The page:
536 F.2d 107
Victor M. MERCADO, Petitioner-Appellant,
Raymond D. MASSEY, Superintendent, Union Correctional
United States Court of Appeals,
Aug. 2, 1976.
Victor M. Mercado, Pro Se.
Paul H. Zacks, Asst. Atty. Gen., Robert L. Shevin, Atty. Gen., West Palm Beach, Fla., for respondent-appellee.
Appeal from the United States District Court for the Southern District of Florida.
Before AINSWORTH, CLARK and RONEY, Circuit Judges.
RONEY, Circuit Judge:
Petitioner appeals from the district court's dismissal of a writ of habeas corpus under 28 U.S.C.A. § 2254. Mercado was convicted in Florida state court of first degree murder. He did not deny shooting the deceased, but claimed self defense. He was found guilty and sentenced to life imprisonment. He alleges three errors occurred in his state trial which rise to constitutional level: (1) admitting into evidence photographs of the victim's body; (2) improper comments by prosecutor concerning petitioner's silence; and (3) insufficient evidence. We affirm the district court's dismissal.
Mercado contends that the photographs of the deceased's body inflamed and impassioned the jury so as to deny him a fair trial. The admissibility of these photographs, however, was an evidentiary question for the state trial judge. Pleas v. Wainwright, 441 F.2d 56, 57 (5th Cir. 1971). Federal courts do not sit to review state evidentiary questions. Lisenba v. California, 314 U.S. 219, 227-228, 62 S.Ct. 280, 86 L.Ed. 166 (1941); Williams v. Wainwright, 427 F.2d 921, 923 (5th Cir. 1970), vacated as to death penalty, 408 U.S. 941, 92 S.Ct. 2864, 33 L.Ed.2d 765 (1972). This is not the type of matter proper for habeas corpus relief. Pleas v. Wainwright, supra. See Heads v. Beto, 468 F.2d 240, 241 (5th Cir. 1972), cert. denied, 410 U.S. 969, 93 S.Ct. 1454, 35 L.Ed.2d 704 (1973).
Mercado next argues constitutional error in what he alleges to be the prosecutor's comments concerning his silence at the time of arrest. In United States v. Hale, 422 U.S. 171, 95 S.Ct. 2133, 45 L.Ed.2d 99 (1975), the Supreme Court, exercising its supervisory power over the federal courts, held under the circumstances of the case that it was prejudicial error for a trial court to permit cross-examination of a defendant concerning his silence during police interrogation. In a pre-Hale decision, United States v. Ramirez, 441 F.2d 950, 953-954 (5th Cir.), cert. denied, 404 U.S. 869, 92 S.Ct. 91, 30 L.Ed.2d 113 (1971), this Court had permitted what Hale condemned. The Court in Hale, however, left open the broader issue as to whether such conduct reached a constitutional level. In Doyle v. Ohio, --- U.S. ----, 96 S.Ct. 2240, 48 L.Ed.2d ----, 44 U.S.L.W. 4902 (1976), an appeal from a state conviction, the Supreme Court answered the constitutional question and held "that the use for impeachment purposes of petitioners' silence, at the time of arrest and after receiving Miranda warnings, violated the Due Process Clause of the Fourteenth Amendment." --- U.S. at ----, 96 S.Ct. at 2245, 44 U.S.L.W. at 4904 (footnote omitted). Doyle involved an attempt to impeach the defendant-witness's exculpatory story, told for the first time at trial, by cross-examining the defendant about his failure to have told the story after receiving Miranda warnings at the time of his arrest.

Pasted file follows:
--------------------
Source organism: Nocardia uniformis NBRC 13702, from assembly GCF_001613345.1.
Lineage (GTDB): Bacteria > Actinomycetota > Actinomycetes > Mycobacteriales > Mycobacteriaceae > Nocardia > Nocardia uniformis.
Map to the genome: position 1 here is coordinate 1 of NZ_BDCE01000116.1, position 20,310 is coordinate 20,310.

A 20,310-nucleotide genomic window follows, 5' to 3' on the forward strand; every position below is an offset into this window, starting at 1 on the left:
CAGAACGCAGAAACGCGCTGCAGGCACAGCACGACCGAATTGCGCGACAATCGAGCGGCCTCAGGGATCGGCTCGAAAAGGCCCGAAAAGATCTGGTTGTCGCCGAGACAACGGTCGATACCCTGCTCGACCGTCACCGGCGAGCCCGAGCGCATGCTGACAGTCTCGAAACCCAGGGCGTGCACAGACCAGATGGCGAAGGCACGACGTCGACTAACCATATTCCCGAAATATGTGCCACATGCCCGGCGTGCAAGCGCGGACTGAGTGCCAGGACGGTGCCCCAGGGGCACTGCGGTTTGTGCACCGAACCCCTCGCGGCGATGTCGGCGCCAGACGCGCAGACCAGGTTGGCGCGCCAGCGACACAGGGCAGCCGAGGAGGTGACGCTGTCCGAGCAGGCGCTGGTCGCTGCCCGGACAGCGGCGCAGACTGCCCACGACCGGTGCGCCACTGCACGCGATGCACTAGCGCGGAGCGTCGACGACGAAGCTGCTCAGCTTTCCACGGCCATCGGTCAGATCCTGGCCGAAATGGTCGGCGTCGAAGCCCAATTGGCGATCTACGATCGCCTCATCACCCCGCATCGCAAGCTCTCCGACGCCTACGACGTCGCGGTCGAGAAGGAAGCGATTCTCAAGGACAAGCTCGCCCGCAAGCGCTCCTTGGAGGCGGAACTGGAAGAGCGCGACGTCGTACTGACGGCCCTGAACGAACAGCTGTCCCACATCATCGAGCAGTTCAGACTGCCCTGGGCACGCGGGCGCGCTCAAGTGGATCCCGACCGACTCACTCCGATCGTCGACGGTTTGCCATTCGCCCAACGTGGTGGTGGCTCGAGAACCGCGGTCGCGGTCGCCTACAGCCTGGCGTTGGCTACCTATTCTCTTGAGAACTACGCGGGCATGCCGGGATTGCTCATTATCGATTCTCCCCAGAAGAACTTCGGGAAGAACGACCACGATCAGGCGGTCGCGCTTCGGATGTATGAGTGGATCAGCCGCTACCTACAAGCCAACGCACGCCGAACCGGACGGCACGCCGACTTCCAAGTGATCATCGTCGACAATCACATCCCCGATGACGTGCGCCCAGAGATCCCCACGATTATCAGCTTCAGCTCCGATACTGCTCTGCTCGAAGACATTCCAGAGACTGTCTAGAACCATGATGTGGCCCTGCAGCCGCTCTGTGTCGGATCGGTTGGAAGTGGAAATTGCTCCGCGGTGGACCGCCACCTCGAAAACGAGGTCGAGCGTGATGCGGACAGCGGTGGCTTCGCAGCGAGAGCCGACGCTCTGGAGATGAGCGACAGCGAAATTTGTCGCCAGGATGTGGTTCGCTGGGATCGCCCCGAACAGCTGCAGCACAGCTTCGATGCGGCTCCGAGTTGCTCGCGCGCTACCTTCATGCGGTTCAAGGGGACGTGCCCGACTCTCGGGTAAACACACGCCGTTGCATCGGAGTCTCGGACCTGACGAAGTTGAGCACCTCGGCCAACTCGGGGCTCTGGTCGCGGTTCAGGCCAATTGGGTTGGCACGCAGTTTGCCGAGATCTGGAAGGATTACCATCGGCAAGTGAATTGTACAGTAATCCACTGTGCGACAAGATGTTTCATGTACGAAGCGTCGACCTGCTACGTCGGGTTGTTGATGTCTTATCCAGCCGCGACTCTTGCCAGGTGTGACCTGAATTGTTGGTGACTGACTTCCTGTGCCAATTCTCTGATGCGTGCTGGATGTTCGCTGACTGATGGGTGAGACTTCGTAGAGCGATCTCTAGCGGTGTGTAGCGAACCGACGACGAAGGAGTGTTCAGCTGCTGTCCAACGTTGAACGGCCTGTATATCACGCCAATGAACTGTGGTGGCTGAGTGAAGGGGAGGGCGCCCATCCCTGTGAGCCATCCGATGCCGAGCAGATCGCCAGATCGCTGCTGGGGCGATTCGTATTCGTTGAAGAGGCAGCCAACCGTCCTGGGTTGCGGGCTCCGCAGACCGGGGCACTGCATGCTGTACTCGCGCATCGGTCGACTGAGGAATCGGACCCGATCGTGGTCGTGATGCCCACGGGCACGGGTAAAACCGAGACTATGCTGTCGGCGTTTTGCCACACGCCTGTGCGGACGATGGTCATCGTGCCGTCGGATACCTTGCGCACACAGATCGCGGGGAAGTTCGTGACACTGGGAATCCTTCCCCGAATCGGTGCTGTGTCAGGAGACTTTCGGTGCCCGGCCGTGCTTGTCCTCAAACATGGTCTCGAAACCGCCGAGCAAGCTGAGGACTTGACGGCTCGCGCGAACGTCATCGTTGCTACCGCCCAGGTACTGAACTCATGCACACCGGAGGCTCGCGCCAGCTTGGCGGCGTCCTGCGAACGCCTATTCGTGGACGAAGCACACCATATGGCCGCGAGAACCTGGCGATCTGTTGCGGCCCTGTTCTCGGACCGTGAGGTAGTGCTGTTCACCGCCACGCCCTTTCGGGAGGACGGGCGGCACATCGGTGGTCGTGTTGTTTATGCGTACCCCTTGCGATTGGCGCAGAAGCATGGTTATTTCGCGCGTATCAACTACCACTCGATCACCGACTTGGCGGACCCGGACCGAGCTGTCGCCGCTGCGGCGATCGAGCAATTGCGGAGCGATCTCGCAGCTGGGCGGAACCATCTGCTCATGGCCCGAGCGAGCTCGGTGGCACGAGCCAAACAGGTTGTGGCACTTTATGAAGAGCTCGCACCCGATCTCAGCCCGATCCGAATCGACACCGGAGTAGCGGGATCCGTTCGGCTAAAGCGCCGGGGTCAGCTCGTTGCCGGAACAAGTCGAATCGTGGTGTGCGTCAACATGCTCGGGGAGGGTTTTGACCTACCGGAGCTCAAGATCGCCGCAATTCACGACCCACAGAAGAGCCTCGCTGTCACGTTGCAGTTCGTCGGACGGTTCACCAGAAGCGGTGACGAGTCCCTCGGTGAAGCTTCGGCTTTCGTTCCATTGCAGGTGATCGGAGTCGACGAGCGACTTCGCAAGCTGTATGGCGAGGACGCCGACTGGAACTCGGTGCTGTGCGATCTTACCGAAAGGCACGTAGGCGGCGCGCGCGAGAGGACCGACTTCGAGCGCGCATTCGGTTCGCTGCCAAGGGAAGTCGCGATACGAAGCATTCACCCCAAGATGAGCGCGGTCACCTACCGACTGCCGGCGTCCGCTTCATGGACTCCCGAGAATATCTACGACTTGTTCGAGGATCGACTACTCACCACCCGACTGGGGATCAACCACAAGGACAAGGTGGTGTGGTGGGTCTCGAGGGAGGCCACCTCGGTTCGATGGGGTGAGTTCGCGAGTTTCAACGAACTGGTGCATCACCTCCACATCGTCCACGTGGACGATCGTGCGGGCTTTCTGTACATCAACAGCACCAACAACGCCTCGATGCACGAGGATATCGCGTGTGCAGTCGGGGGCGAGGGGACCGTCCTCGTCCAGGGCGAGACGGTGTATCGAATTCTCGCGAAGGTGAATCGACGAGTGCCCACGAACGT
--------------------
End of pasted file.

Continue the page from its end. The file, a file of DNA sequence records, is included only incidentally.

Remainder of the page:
Although Mercado testified, the prosecutor in cross-examination did not refer to defendant's silence at any time, nor in argument did the prosecutor suggest that silence impeached defendant's trial testimony. There was no objection to the prosecutor's remarks. See Higgins v. Wainwright, 424 F.2d 177, 178 (5th Cir.), cert. denied, 400 U.S. 905, 91 S.Ct. 145, 27 L.Ed.2d 142 (1970). The full remark in the prosecutor's closing argument which Mercado objects to is as follows:
At the end of that crime what does he do? He dispassionately and unemotionally as anyone can be, with relief that the thing is over, he goes up to Nunez and the barmaid and he even begins to tell his story to the police until the full gravity of the situation hits him suddenly and he realizes he better stop and save this all for the Judge. He realizes the enormity of the crime he knows he is being interrogated about. This is a cool and deliberate thing and an unemotional surrender resignated to what he had done.
In context, the above remark cannot be construed as a suggestion that silence could be used by the jury for impeachment purposes, or, since Mercado testified, as an impermissible reflection on the exercise of the Fifth Amendment privilege against self-incrimination. See, e. g., Griffin v. California, 380 U.S. 609, 85 S.Ct. 1229, 14 L.Ed.2d 106 (1965).
Mercado's final argument goes to the sufficiency of the evidence. It is the law, however, that matters of sufficiency of the evidence are not proper for habeas corpus relief unless the record indicates a denial of due process of law. Jenkins v. Wainwright, 488 F.2d 136, 137 (5th Cir. 1973), cert. denied, 417 U.S. 917, 94 S.Ct. 2620, 41 L.Ed.2d 222 (1974); Causey v. Wainwright, 486 F.2d 601, 602 (5th Cir. 1973); Colbroth v. Wainwright, 466 F.2d 1193, 1193-1194 (5th Cir. 1972). There was sufficient evidence for Mercado's conviction to withstand any attack based on failure of constitutional due process.